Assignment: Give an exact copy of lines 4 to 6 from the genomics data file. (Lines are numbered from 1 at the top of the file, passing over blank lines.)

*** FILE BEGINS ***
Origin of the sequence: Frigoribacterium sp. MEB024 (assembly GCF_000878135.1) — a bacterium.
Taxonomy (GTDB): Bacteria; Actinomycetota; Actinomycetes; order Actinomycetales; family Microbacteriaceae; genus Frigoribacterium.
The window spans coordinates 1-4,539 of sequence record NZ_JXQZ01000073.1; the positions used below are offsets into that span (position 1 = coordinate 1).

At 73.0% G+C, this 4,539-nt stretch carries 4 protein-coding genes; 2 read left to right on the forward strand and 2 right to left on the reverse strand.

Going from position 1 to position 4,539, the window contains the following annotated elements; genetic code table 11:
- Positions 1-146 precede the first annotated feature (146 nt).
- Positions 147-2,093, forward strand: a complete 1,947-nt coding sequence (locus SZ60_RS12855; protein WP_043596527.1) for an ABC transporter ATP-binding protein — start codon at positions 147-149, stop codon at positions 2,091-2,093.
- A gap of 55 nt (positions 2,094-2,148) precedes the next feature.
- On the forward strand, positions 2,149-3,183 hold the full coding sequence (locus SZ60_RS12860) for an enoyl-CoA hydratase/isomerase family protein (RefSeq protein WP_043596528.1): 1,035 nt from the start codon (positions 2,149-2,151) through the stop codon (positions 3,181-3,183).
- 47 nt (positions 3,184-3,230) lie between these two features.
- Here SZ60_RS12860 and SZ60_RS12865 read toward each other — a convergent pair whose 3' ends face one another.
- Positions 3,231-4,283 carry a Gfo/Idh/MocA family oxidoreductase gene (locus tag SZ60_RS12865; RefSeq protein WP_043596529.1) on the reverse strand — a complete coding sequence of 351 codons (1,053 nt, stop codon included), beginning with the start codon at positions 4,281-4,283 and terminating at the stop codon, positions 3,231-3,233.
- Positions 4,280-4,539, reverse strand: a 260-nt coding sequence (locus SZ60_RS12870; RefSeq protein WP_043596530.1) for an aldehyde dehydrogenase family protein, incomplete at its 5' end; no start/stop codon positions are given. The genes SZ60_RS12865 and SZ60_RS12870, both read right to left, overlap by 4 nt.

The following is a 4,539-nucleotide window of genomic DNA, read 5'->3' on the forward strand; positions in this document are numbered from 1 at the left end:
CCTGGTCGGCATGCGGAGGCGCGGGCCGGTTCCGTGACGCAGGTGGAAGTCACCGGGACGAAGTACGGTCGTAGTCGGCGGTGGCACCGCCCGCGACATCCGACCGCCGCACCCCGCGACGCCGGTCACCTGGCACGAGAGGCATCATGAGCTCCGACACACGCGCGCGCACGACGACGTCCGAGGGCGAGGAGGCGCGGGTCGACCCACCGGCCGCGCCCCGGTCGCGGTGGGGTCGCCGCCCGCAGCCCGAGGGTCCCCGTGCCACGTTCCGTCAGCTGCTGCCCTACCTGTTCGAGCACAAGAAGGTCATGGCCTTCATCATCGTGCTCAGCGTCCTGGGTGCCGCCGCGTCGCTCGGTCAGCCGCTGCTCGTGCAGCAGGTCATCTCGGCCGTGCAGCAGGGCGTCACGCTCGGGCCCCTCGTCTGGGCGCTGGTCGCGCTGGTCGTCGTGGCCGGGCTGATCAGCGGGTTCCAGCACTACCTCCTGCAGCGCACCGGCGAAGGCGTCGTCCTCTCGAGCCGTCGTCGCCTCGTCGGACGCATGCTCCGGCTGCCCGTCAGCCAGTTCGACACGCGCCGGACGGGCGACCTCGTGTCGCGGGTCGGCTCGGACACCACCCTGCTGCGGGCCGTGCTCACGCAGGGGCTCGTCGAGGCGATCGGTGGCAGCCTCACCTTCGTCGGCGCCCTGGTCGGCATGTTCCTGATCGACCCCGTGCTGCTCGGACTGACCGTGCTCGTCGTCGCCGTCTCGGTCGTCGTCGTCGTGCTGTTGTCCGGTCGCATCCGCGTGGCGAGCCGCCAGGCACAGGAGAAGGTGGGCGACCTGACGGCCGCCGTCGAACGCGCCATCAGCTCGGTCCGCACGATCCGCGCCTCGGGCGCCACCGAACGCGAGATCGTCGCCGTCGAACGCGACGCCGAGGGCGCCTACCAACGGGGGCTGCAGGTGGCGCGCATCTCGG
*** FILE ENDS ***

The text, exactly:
At 73.0% G+C, this 4,539-nt stretch carries 4 protein-coding genes; 2 read left to right on the forward strand and 2 right to left on the reverse strand.

Going from position 1 to position 4,539, the window contains the following annotated elements; genetic code table 11:
- Positions 1-146 precede the first annotated feature (146 nt).